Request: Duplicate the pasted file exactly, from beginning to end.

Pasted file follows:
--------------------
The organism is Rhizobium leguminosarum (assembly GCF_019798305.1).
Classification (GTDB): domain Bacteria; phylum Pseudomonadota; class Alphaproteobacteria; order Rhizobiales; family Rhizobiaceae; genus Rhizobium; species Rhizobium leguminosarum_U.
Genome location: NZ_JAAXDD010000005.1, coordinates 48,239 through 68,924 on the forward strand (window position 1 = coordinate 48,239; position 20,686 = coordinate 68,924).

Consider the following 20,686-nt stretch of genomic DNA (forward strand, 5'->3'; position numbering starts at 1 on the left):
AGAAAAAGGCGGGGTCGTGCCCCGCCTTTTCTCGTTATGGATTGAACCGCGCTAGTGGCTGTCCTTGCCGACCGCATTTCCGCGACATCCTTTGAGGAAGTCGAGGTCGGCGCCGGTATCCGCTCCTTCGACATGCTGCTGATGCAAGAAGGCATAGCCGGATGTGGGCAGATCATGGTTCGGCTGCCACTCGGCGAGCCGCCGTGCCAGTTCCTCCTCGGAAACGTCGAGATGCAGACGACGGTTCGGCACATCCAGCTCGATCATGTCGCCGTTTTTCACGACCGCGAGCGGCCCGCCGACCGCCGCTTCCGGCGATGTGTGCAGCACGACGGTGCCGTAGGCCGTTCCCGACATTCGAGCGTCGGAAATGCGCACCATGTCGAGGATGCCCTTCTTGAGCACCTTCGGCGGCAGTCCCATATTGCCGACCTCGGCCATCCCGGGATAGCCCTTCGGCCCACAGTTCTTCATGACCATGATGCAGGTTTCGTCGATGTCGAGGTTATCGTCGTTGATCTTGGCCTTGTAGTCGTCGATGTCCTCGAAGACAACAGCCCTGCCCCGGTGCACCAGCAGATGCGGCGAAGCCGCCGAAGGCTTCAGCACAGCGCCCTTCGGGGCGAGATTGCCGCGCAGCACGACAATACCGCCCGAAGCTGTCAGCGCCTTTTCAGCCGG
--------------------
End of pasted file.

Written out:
The organism is Rhizobium leguminosarum (assembly GCF_019798305.1).
Classification (GTDB): domain Bacteria; phylum Pseudomonadota; class Alphaproteobacteria; order Rhizobiales; family Rhizobiaceae; genus Rhizobium; species Rhizobium leguminosarum_U.
Genome location: NZ_JAAXDD010000005.1, coordinates 48,239 through 68,924 on the forward strand (window position 1 = coordinate 48,239; position 20,686 = coordinate 68,924).

Consider the following 20,686-nt stretch of genomic DNA (forward strand, 5'->3'; position numbering starts at 1 on the left):
AGAAAAAGGCGGGGTCGTGCCCCGCCTTTTCTCGTTATGGATTGAACCGCGCTAGTGGCTGTCCTTGCCGACCGCATTTCCGCGACATCCTTTGAGGAAGTCGAGGTCGGCGCCGGTATCCGCTCCTTCGACATGCTGCTGATGCAAGAAGGCATAGCCGGATGTGGGCAGATCATGGTTCGGCTGCCACTCGGCGAGCCGCCGTGCCAGTTCCTCCTCGGAAACGTCGAGATGCAGACGACGGTTCGGCACATCCAGCTCGATCATGTCGCCGTTTTTCACGACCGCGAGCGGCCCGCCGACCGCCGCTTCCGGCGATGTGTGCAGCACGACGGTGCCGTAGGCCGTTCCCGACATTCGAGCGTCGGAAATGCGCACCATGTCGAGGATGCCCTTCTTGAGCACCTTCGGCGGCAGTCCCATATTGCCGACCTCGGCCATCCCGGGATAGCCCTTCGGCCCACAGTTCTTCATGACCATGATGCAGGTTTCGTCGATGTCGAGGTTATCGTCGTTGATCTTGGCCTTGTAGTCGTCGATGTCCTCGAAGACAACAGCCCTGCCCCGGTGCACCAGCAGATGCGGCGAAGCCGCCGAAGGCTTCAGCACAGCGCCCTTCGGGGCGAGATTGCCGCGCAGCACGACAATACCGCCCGAAGCTGTCAGCGCCTTTTCAGCCGG